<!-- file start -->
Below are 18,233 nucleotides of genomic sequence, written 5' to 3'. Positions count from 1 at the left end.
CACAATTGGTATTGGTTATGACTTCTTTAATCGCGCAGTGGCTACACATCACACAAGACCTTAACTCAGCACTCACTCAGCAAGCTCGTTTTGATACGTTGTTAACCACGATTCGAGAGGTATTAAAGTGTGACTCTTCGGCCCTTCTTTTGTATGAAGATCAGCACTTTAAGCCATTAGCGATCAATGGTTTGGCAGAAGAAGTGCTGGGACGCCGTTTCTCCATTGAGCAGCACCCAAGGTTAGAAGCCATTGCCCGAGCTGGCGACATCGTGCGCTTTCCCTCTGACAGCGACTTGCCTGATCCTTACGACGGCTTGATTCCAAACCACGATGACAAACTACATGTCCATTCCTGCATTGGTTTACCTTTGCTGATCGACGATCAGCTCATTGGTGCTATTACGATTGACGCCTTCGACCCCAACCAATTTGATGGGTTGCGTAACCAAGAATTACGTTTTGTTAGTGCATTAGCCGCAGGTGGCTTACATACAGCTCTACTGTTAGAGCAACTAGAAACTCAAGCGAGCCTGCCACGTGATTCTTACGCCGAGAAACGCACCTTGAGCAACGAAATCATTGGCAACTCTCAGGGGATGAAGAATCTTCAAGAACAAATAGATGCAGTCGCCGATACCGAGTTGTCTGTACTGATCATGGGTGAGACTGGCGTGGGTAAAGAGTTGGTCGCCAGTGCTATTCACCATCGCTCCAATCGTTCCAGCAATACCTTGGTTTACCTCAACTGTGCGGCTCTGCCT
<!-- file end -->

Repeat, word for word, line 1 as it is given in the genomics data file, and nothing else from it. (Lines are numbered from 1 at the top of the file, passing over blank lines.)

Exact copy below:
Below are 18,233 nucleotides of genomic sequence, written 5' to 3'. Positions count from 1 at the left end.